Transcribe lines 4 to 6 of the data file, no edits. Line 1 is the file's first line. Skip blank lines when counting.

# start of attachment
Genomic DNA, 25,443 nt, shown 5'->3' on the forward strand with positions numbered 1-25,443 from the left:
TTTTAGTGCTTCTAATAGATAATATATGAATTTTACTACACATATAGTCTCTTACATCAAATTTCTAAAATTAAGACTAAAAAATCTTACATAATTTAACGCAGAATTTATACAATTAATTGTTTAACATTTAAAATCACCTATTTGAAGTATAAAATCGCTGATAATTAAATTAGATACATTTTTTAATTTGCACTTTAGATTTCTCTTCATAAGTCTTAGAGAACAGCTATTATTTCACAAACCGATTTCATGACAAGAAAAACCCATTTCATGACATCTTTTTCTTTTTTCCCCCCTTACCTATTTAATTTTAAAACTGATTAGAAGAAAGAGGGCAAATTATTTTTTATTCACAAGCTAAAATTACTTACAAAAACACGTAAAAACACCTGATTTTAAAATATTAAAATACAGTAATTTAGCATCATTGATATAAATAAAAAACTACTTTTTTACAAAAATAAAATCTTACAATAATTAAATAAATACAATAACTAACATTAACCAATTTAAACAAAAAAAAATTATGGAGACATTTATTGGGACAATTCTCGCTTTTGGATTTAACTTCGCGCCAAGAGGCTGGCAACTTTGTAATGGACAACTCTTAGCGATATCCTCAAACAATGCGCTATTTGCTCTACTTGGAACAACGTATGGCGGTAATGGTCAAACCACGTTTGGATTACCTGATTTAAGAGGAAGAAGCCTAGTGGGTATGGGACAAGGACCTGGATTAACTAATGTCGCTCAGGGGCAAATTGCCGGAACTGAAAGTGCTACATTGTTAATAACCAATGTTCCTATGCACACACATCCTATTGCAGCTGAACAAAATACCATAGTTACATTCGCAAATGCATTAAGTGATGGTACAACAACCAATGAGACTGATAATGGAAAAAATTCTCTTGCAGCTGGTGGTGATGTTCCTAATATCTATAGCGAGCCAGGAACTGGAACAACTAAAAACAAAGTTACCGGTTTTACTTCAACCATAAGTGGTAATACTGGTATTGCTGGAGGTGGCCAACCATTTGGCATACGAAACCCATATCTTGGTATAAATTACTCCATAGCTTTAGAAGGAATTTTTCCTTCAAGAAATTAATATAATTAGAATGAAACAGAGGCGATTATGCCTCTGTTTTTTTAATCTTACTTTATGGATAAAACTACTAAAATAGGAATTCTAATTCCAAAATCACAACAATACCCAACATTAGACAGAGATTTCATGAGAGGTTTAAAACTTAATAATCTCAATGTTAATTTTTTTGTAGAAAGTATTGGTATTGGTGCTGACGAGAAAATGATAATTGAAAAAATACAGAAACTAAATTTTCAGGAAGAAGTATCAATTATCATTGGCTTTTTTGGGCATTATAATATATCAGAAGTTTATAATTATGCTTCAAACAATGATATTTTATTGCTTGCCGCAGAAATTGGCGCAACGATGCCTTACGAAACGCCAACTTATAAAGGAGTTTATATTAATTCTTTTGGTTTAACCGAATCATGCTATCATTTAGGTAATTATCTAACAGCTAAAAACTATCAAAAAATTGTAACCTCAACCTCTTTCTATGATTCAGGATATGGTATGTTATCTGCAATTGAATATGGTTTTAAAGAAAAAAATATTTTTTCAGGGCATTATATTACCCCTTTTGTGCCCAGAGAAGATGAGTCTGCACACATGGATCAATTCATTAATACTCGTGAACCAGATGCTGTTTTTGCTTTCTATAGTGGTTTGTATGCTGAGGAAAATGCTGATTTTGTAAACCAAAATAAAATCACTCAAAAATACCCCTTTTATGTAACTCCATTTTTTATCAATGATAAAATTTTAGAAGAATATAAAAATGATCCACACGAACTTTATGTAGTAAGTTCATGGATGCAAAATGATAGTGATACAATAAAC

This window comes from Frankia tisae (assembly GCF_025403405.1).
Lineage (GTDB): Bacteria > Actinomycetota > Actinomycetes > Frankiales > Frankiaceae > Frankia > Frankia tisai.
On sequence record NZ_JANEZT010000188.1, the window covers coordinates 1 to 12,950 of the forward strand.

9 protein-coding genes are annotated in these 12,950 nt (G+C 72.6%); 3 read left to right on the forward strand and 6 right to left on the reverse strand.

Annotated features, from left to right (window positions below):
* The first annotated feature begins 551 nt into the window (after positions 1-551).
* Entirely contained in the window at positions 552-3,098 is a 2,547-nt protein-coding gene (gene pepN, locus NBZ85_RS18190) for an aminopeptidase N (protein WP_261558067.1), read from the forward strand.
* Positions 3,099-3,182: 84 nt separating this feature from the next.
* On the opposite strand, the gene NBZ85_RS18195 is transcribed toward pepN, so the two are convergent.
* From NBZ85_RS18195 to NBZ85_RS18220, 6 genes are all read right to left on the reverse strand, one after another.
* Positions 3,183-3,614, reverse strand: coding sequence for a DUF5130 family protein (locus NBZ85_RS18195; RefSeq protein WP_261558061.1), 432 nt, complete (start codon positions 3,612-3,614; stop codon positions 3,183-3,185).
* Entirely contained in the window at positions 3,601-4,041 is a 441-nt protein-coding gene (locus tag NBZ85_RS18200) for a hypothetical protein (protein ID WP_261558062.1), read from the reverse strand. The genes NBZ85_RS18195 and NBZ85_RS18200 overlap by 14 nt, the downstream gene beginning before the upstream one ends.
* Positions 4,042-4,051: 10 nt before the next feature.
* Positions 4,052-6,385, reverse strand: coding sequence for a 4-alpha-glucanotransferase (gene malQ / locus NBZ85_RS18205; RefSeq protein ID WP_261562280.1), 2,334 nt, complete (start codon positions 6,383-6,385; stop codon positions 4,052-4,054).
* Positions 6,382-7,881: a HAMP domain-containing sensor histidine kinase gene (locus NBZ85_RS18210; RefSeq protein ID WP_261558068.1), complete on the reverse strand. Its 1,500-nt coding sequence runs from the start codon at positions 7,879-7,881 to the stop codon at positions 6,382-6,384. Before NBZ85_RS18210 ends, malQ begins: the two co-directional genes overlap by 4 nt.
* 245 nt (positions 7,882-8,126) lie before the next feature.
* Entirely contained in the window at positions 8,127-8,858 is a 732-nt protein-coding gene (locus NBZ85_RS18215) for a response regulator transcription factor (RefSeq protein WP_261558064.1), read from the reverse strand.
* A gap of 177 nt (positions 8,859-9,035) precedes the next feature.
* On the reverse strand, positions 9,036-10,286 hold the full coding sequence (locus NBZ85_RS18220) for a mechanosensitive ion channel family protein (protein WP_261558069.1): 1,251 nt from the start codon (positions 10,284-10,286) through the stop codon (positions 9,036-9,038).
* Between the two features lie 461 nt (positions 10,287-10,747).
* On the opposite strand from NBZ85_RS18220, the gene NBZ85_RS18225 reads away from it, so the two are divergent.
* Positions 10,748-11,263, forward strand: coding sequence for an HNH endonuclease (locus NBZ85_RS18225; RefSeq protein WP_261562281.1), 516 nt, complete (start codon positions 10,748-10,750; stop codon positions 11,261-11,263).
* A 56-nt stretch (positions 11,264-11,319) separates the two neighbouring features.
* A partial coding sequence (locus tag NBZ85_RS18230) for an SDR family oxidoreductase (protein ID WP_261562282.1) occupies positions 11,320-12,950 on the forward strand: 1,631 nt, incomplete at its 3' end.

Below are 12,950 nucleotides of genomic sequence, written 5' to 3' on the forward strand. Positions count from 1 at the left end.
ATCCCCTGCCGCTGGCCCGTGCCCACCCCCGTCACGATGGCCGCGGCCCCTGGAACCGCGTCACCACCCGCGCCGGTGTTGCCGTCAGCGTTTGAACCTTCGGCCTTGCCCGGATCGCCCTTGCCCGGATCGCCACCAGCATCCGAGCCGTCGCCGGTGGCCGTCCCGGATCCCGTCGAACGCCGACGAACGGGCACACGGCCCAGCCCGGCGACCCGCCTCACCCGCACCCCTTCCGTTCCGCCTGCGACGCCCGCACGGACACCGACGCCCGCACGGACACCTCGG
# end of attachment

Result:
Lineage (GTDB): Bacteria > Actinomycetota > Actinomycetes > Frankiales > Frankiaceae > Frankia > Frankia tisai.
On sequence record NZ_JANEZT010000188.1, the window covers coordinates 1 to 12,950 of the forward strand.

9 protein-coding genes are annotated in these 12,950 nt (G+C 72.6%); 3 read left to right on the forward strand and 6 right to left on the reverse strand.